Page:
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Goodbye To All That: Nature and the Future Body in Sri Aurobindo
Goodbye To All That: Nature and the Future Body in Sri Aurobindo
This paper seeks a long overdue critical exploration of Sri Aurobindo's evolutionary vision and how it might inform contemporary discourse on globalization and those regimes of techno-science whose productions propel its advance. That such a critical inquiry is overdue is regrettable because we live at a time in which we are undergoing what is perhaps our most rapid period of change in human history. We live in an era in which the dislocation of our physical, life and mental worlds seems to result from the pull of three strange attractors accelerating at different speeds.
Gazing out from the edge of digital culture in North America to do a critically inquiry into the future is problematic because our perspectives are already conjoined to the gaze of a culture entrained in exponential change. But what would constitute a future view? An epistemology of the Other? A discourse on the never quite? The future is that distant coordinate which is only know[n] through its proximity to our present. So what does the present teach?
In America we are traveling so rapidly that from here we do not hear the voices of indentured knowledge workers standing in lines of up to mile, amidst the smoke and decay of south India, to compete with the multitudes of Heidegger's “standing reserve” for their conditions of economic bondages; of eight to twelve partitioned hours a day spent facilitating the global flow of virtual capital. Although the gaze from here may sense the desiring nature of the machine it lacks an epistemology for coping with its assemblages and a methodology for resisting its discipline.
as Foucault says, our bodies are disciplined by the panoptic gaze of
society, made to conform to the power relations of specific
historical eras, then our bodies today are increasingly disciplined
by the compression of global markets even as our social spaces are
redrawn to conform to the economic requirements of the networked
society with its shrinking time demands. In the future our bodies may
come to favor certain genetic mutations which facilitate their ease
of insertion into virtual environments, just as today our fingers
must develop the necessary dexterity for navigating key boards and
our bodies adapt to half slumped postures needed to peer into video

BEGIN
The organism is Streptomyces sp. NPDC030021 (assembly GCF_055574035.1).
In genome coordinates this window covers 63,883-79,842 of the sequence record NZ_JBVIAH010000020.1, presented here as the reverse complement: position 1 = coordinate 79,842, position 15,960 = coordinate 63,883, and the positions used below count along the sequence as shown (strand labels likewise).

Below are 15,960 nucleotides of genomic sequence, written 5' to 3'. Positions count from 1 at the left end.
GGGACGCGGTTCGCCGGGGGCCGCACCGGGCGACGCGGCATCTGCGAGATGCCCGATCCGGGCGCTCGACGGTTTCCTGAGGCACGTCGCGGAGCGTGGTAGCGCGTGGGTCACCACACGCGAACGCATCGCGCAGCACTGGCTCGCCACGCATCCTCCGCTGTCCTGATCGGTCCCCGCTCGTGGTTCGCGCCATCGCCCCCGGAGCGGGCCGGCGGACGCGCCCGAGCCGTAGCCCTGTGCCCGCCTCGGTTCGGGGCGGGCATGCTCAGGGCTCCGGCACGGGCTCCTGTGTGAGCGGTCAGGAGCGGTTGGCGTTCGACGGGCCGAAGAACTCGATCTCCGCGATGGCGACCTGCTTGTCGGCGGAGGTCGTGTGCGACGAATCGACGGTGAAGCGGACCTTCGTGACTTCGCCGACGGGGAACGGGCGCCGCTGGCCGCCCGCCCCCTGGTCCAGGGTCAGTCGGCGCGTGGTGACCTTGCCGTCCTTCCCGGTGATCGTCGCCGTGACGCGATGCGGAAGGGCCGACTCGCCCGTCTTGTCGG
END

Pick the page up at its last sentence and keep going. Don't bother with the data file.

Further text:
monitors. Our bodies will be passed on to future generations as
technological progress outstrips our ethical imperatives, our biology
following patterns of culture which specify the parameters of the
spatial dimensions we inhabit and provide metaphors for our
orientation in language.
When this vertigo becomes our culture reference to maintain balance we may want to collectively consider whether we will be able to evolve perspectives which allow us to revision physical, vital, and mental ways of orienting ourselves in the world through a way of knowing which integrates head, heart, and hands.
What Sri Aurobindo envisions in his integral yoga can be called a “authenticity of coalenscences” in which different ontological sheaths or structures of Being, physical (cellular/matter), vital (will/heart), mental (graduations) supramental (gnosis) are integrated in a “progressive” movement of the evolution of consciousness. Although Sri Aurobindo speaks of a progressive evolution of humanity it is a bit more complex than a linear time sequence would imply. In fact, he conceptualize progress as paradoxically intertwined with an eternal return in a repetition of yugas and karma. He sometimes even speaks of circular progress in which Origin remains equidistant to a general advance of human consciousness from infra to supra-rational (his terms), in which civilization follows the cognitive path laid down by individuals or those visionary truth/seers who first apprehend those radically new epistemologies which will become our future cultural metanoias. Perhaps using a familiar trope we can call this an advance in which phenotype eventually recapitulates the mutations of a graced genotype. From this perspective the progression of human civilization follows on pioneering individuals who first explore those rarified topologies of mind through a praxis which will yet reveal vast new cognitive experiences and with this knowledge also a power and a methodology for their excavation and scaling.
In short Sri Aurobindo['s] aim is no less than the reconciliation of the great philosophical questions, being and becoming, unity and multiplicity, difference and repetition through an evolutionary movement which reveals a commitment to the authenticity of our future embodiment.
The coalescence of being/becoming he envisions reorients our move toward the future and suggests a way forward and out from our current disassociation. While this is certainly a philosophical move in a grand style it does contrast precisely the view of ourselves as assemblages of spinning parts which we perceive in our vertigo. An integrative whole would remain obscure to one whose senses are spun in an sparking whirl of frictional parts. If an integrative whole were to presence itself through a sensation of balancing ourselves at the edge of a chaotic networked society then our first perceptions of it would be of alterity.